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Old 09-22-2019, 10:27 AM
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Agreed, it's one of the baselines to have on the resume of a student who's applying to competitive colleges. As MandaJO says, not having it might be a minor red flag. Both my kids were in NHS and in their schools it was a given that kids who had the grades would apply. The application isn't difficult either. My older one was in honors classes and all her classmates were in NHS except for a kid who had too many absences (I think that students out for over 12 days during the school year weren't eligible).
it's mildly distressing that universities would put any stock into something that is literally no more than checking a box.
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Old 09-22-2019, 11:14 AM
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I have my doubts that they actually do, and would like to see some evidence of it. I would think that with SAT/GPA and AP classes they have what they want to know, and meaningful extracurricular activities would be what really matters.
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Old 09-22-2019, 11:59 AM
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it's mildly distressing that universities would put any stock into something that is literally no more than checking a box.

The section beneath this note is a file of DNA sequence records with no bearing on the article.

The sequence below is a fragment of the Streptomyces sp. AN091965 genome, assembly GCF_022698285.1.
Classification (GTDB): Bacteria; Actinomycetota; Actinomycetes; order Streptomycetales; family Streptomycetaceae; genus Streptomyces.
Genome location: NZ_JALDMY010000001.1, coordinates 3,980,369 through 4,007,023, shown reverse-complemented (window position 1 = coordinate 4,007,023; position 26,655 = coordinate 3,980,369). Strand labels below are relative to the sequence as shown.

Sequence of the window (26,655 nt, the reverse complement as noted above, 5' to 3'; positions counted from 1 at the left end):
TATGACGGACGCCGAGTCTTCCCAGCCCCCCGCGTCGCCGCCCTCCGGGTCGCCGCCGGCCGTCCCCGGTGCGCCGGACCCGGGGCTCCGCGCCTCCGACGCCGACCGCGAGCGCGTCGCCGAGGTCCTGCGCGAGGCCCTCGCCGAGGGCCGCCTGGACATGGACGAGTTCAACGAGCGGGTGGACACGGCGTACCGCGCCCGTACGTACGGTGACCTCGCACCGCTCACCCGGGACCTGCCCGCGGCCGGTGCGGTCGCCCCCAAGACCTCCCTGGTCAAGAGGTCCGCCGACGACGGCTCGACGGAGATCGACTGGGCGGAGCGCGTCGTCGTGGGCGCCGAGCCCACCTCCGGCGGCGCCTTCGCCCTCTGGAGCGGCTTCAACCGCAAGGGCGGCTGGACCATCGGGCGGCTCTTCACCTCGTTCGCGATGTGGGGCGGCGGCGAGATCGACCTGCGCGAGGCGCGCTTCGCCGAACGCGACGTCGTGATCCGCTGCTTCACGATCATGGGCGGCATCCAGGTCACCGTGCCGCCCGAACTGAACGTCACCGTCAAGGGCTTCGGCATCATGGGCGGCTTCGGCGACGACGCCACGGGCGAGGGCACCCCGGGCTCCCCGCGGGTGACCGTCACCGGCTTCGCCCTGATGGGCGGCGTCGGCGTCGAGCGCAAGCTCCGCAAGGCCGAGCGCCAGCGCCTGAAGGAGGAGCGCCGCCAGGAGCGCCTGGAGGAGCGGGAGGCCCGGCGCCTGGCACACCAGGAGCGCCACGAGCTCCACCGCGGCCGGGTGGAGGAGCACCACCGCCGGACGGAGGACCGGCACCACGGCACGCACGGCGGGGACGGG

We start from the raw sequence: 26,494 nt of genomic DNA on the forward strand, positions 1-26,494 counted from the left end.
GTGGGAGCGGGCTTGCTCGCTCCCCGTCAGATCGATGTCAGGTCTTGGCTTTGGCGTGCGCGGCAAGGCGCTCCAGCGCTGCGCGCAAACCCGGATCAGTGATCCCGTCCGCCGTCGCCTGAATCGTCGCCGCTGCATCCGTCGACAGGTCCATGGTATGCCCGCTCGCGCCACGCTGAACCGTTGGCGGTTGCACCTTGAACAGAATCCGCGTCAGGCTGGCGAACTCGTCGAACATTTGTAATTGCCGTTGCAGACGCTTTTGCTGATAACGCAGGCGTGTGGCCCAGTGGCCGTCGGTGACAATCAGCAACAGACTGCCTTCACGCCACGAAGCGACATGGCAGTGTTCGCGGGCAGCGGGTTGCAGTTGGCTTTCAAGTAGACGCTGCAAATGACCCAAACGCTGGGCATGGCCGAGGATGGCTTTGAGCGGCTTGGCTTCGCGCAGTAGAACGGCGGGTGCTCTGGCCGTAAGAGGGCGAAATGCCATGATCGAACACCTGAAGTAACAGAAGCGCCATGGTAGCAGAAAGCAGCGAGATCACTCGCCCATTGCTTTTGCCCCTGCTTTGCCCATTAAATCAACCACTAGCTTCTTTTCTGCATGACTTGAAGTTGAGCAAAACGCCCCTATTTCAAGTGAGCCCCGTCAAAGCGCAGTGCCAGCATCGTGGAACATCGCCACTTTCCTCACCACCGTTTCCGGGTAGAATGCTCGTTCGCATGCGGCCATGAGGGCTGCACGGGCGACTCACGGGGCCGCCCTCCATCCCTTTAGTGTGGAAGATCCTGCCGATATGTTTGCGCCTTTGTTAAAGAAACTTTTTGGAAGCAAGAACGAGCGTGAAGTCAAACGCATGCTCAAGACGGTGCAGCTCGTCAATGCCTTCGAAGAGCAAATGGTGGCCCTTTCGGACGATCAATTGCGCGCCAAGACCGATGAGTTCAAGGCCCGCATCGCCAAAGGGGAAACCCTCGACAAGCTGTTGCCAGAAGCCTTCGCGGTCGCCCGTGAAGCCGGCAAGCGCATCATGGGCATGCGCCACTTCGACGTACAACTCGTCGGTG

You have to go through a teacher committee, and kids are kept off because of concerns about character. Kids are also kicked out if they are caught cheating (usually there's one warning) or otherwise have disciplinary problems. Like I said, very minor red flag. It probably wouldn't even register unless there was a second indicator that their might be a problem--like something in the letter of recommendation, or even an essay that make a kid sound like a grade-A douche. This would be especially true if it was a kid from a school that had a robust and active NHS that virtually everyone with the grades was in. On the other hand, if the kid had a glowing letter of rec that talked explicitly about their strong character/integrity, then not being in NHS likely wouldn't matter at all.